Health Partnerships in Action: Managing COVID-19 at the Southwest Border
September 10, 2021 | 24:53 minutes
This episode dissects concerns at the southwest United States border, where health and governmental officials find themselves managing an extraordinarily complex situation: Handling an increase in migration activity during a global pandemic.
Pritesh Gandhi (Chief Medical Officer, United States Department of Homeland Security) and Erica Pan (Deputy Director, Center for Infectious Diseases at the California Department of Public Health) share how community-based partnerships are vital to managing an issue with both public health and national security implications. Our speakers discuss how leaders at all levels of government ultimately lean on partners at the local level to carry out their missions—and what that looks like at the border right now.
- Erica Pan, MD, MPH, FAAP. California State Epidemiologist. Deputy Director, Center for Infectious Diseases at the California Department of Public Health
- Pritesh Gandhi, MD, MPH. Chief Medical Officer, United States Department of Homeland Security
This is Public Health Review. I'm Robert Johnson.
On this episode: leaning on partnerships during a crisis; how public health leaders are working together to manage COVID-19 concerns among migrants at the southwest border.
DR. PRITESH GANDHI:
If we don't have strong, enduring relationships with local partners that we can lean on in times of crisis and—when in steady state—we can use to improve our own processes, all of this work goes nowhere. And so, we have really endeavored to maintain those lines of communication and, in fact, we try hard to build out transparency in a process that is typically fairly opaque.
DR. ERICA PAN:
You can never communicate too much or too often, right. And trying to, in these complex settings with so many entities involved, really clarifying roles and authorities—and not only who might have the resources, but who will actually authorize utilizing resources in these settings—has been challenging. But I think considering all that, it's gone relatively well based on a lot of foundational partnerships that have evolved over the years.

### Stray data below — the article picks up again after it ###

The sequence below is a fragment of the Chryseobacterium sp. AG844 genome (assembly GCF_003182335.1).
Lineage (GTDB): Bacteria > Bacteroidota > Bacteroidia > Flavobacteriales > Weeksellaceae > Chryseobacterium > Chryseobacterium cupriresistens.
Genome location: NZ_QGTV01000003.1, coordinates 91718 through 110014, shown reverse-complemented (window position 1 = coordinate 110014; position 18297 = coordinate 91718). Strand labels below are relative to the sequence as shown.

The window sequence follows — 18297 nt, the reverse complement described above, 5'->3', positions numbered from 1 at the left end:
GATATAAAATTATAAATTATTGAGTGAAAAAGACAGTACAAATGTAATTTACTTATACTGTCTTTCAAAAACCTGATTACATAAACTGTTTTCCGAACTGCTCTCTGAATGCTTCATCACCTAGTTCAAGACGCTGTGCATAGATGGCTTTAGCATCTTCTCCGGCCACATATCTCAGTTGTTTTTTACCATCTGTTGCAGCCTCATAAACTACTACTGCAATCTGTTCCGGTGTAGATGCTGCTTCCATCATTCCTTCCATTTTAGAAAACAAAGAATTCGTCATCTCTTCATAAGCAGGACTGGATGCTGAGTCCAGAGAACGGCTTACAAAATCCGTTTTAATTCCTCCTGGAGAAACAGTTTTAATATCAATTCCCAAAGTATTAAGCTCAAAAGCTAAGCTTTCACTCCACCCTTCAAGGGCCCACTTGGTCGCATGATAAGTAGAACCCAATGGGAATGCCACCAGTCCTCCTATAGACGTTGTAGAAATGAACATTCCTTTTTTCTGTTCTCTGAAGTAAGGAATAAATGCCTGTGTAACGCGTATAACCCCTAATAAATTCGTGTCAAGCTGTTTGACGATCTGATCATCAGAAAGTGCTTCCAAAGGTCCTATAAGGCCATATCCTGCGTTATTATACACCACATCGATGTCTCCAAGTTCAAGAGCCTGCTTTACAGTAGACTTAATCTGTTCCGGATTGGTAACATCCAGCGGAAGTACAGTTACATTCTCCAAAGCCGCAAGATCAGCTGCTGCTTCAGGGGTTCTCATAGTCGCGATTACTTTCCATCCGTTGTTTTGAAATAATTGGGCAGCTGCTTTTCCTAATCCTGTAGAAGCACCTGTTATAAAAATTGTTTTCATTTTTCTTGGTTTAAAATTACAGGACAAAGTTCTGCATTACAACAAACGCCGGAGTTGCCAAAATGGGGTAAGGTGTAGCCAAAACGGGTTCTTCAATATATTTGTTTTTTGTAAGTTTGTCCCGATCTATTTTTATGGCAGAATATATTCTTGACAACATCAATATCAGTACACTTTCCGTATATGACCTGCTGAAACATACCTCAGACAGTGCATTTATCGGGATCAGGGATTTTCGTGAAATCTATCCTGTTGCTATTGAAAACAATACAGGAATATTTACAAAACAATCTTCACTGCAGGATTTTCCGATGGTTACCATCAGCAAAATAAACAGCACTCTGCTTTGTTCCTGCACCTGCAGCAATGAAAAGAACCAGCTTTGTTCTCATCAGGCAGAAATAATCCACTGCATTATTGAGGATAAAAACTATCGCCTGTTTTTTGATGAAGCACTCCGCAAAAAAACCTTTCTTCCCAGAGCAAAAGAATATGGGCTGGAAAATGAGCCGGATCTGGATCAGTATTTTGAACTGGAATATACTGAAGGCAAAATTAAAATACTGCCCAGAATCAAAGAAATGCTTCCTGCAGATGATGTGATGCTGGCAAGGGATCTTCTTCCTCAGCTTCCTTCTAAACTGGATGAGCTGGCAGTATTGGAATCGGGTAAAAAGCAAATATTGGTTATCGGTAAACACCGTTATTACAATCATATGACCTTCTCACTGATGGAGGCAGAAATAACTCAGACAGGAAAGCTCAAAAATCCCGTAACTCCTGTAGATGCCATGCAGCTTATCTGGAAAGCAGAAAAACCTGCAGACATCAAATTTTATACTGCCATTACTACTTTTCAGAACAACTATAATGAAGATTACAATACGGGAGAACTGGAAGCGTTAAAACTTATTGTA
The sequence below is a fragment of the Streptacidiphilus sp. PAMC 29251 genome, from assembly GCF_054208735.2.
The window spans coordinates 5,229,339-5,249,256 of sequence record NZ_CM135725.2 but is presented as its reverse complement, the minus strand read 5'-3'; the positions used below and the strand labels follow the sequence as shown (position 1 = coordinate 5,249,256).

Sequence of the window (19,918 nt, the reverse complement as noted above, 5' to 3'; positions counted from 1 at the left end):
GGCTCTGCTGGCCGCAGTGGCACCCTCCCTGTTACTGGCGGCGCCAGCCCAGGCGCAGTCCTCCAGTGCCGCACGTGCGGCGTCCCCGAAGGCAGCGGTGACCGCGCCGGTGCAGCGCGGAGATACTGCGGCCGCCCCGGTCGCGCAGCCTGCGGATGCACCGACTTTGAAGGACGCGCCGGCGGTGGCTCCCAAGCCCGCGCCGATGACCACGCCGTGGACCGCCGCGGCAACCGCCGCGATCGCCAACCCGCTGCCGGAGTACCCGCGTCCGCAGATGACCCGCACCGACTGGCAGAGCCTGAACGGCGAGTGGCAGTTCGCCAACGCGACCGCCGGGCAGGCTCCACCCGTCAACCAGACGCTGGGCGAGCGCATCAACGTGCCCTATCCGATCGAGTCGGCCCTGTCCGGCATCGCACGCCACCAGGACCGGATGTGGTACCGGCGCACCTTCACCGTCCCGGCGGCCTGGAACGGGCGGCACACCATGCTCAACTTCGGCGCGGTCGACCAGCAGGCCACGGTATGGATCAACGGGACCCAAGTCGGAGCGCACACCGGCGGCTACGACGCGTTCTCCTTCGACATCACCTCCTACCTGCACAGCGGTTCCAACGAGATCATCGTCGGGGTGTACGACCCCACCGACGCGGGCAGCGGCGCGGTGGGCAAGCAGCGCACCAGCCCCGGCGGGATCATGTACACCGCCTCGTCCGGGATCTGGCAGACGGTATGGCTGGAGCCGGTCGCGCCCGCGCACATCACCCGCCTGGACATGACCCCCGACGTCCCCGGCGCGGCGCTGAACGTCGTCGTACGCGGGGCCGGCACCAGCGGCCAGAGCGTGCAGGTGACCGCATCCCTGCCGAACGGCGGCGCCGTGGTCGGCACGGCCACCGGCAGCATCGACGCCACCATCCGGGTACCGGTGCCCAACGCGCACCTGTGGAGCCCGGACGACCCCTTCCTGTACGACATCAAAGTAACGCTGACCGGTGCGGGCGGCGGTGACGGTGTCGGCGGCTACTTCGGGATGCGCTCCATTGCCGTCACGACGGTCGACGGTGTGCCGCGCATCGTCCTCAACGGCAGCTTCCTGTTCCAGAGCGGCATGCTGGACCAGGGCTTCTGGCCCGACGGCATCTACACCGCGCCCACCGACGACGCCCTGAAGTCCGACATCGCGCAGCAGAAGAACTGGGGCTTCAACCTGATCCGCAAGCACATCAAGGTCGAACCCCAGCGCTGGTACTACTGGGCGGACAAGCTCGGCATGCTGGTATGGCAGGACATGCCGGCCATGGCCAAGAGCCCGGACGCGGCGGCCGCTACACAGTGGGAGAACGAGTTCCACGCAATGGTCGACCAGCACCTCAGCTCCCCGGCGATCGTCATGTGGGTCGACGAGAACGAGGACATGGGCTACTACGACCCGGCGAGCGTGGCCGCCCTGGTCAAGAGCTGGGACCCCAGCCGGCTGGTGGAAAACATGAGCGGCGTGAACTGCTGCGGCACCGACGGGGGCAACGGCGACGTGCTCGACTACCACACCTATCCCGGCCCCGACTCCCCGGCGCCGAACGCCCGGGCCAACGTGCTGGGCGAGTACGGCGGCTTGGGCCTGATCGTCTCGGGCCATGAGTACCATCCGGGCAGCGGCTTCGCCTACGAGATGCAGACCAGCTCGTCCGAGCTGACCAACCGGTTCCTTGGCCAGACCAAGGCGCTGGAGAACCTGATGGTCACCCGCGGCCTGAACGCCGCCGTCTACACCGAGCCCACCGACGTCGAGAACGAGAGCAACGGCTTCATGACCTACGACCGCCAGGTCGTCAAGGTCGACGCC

Welcome to Public Health Review, a podcast brought to you by the Association of State and Territorial Health Officials. With each episode, we explore what health departments are doing to tackle the most pressing public health issues facing our states and territories.
Today, the importance of partnerships and their impact on an effective response to the crisis along the US-Mexico border.
When thousands of migrants and responders find themselves in close proximity during a global pandemic, an immigration challenge suddenly becomes a public health nightmare. A crisis like the one at the Southwest border draws together many agencies and interest groups representing public health, immigration, law enforcement, and local government. Keeping everyone healthy while policy issues play out depends to some degree on how well they cooperate on jurisdictional questions. Our guests today are living these challenges, directing resources deployed to the border on behalf of the federal government and the state of California.
Dr. Pritesh Gandhi is the chief medical officer at the U.S. Department of Homeland Security. He's along shortly to share his views on the importance of partnerships.
But first, we hear from Dr. Erica Pan, the state epidemiologist for the state of California and deputy director for its Center for Infectious Diseases.
Yes, it's really been quite a challenge, and our border region has certainly been disproportionately affected by the pandemic when we compare it to other regions of our large state of California. Our border region has some unique issues—and, of course, there's actually not just one but three different local jurisdictions at our border. So, that's one of the challenges there.
And, you know, of course, it's a very dynamic environment, there's a lot of variation even within those three jurisdictions, and within, across that large border. We do have a team of public health professionals that are dedicated to addressing public issues that arise and to prioritize those needs. This has really meant ensuring provision of shelter, you know, non-congregate shelters—we'll get into that later—probably being able to provide testing, you know, for new people coming across the border, and vaccination, and other social services and wraparound services, and collaborating with a lot of different entities.